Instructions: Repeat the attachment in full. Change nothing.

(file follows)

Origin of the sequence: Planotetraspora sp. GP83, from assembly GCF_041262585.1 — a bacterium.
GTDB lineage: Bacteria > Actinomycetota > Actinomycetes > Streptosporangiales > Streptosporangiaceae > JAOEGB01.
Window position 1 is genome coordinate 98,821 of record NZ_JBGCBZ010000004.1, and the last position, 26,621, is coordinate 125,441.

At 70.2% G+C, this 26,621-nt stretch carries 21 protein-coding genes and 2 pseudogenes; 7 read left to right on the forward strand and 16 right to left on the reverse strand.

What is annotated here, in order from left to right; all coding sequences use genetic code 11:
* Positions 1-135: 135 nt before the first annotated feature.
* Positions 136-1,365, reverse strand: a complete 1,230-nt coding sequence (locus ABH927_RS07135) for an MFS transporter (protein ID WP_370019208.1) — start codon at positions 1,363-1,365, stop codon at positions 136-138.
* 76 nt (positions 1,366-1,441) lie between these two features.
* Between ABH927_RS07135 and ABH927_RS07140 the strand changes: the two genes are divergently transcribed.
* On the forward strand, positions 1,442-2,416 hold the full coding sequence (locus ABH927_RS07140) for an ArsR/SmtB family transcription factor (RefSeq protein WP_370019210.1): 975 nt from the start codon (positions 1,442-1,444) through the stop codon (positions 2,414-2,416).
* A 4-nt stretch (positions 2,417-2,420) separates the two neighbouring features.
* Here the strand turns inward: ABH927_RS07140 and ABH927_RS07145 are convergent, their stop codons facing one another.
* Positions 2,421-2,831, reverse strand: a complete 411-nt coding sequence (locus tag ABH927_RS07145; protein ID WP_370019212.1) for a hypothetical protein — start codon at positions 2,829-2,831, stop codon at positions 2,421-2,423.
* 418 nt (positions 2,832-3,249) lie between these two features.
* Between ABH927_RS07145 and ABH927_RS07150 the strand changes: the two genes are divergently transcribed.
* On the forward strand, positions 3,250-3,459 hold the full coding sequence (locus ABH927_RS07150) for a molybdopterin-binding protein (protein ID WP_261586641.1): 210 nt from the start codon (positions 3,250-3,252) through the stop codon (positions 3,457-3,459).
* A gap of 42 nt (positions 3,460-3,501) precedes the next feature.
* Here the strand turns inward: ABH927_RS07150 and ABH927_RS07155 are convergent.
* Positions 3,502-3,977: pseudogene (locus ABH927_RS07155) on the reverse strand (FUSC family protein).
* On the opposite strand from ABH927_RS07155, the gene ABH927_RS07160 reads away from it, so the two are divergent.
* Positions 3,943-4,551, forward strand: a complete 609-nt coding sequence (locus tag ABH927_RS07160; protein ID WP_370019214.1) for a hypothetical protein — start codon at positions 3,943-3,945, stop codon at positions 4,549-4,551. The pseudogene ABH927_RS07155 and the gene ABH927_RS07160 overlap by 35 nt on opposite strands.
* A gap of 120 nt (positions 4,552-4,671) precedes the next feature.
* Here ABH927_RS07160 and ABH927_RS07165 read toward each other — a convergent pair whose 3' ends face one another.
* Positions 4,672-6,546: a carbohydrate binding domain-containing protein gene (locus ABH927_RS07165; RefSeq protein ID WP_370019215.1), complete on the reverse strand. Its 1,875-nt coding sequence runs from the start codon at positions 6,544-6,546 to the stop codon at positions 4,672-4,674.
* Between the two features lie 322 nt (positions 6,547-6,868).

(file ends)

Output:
Origin of the sequence: Planotetraspora sp. GP83, from assembly GCF_041262585.1 — a bacterium.
GTDB lineage: Bacteria > Actinomycetota > Actinomycetes > Streptosporangiales > Streptosporangiaceae > JAOEGB01.
Window position 1 is genome coordinate 98,821 of record NZ_JBGCBZ010000004.1, and the last position, 26,621, is coordinate 125,441.

At 70.2% G+C, this 26,621-nt stretch carries 21 protein-coding genes and 2 pseudogenes; 7 read left to right on the forward strand and 16 right to left on the reverse strand.

What is annotated here, in order from left to right; all coding sequences use genetic code 11:
* Positions 1-135: 135 nt before the first annotated feature.
* Positions 136-1,365, reverse strand: a complete 1,230-nt coding sequence (locus ABH927_RS07135) for an MFS transporter (protein ID WP_370019208.1) — start codon at positions 1,363-1,365, stop codon at positions 136-138.
* 76 nt (positions 1,366-1,441) lie between these two features.
* Between ABH927_RS07135 and ABH927_RS07140 the strand changes: the two genes are divergently transcribed.
* On the forward strand, positions 1,442-2,416 hold the full coding sequence (locus ABH927_RS07140) for an ArsR/SmtB family transcription factor (RefSeq protein WP_370019210.1): 975 nt from the start codon (positions 1,442-1,444) through the stop codon (positions 2,414-2,416).
* A 4-nt stretch (positions 2,417-2,420) separates the two neighbouring features.
* Here the strand turns inward: ABH927_RS07140 and ABH927_RS07145 are convergent, their stop codons facing one another.
* Positions 2,421-2,831, reverse strand: a complete 411-nt coding sequence (locus tag ABH927_RS07145; protein ID WP_370019212.1) for a hypothetical protein — start codon at positions 2,829-2,831, stop codon at positions 2,421-2,423.
* 418 nt (positions 2,832-3,249) lie between these two features.
* Between ABH927_RS07145 and ABH927_RS07150 the strand changes: the two genes are divergently transcribed.
* On the forward strand, positions 3,250-3,459 hold the full coding sequence (locus ABH927_RS07150) for a molybdopterin-binding protein (protein ID WP_261586641.1): 210 nt from the start codon (positions 3,250-3,252) through the stop codon (positions 3,457-3,459).
* A gap of 42 nt (positions 3,460-3,501) precedes the next feature.
* Here the strand turns inward: ABH927_RS07150 and ABH927_RS07155 are convergent.
* Positions 3,502-3,977: pseudogene (locus ABH927_RS07155) on the reverse strand (FUSC family protein).
* On the opposite strand from ABH927_RS07155, the gene ABH927_RS07160 reads away from it, so the two are divergent.
* Positions 3,943-4,551, forward strand: a complete 609-nt coding sequence (locus tag ABH927_RS07160; protein ID WP_370019214.1) for a hypothetical protein — start codon at positions 3,943-3,945, stop codon at positions 4,549-4,551. The pseudogene ABH927_RS07155 and the gene ABH927_RS07160 overlap by 35 nt on opposite strands.
* A gap of 120 nt (positions 4,552-4,671) precedes the next feature.
* Here ABH927_RS07160 and ABH927_RS07165 read toward each other — a convergent pair whose 3' ends face one another.
* Positions 4,672-6,546: a carbohydrate binding domain-containing protein gene (locus ABH927_RS07165; RefSeq protein ID WP_370019215.1), complete on the reverse strand. Its 1,875-nt coding sequence runs from the start codon at positions 6,544-6,546 to the stop codon at positions 4,672-4,674.
* Between the two features lie 322 nt (positions 6,547-6,868).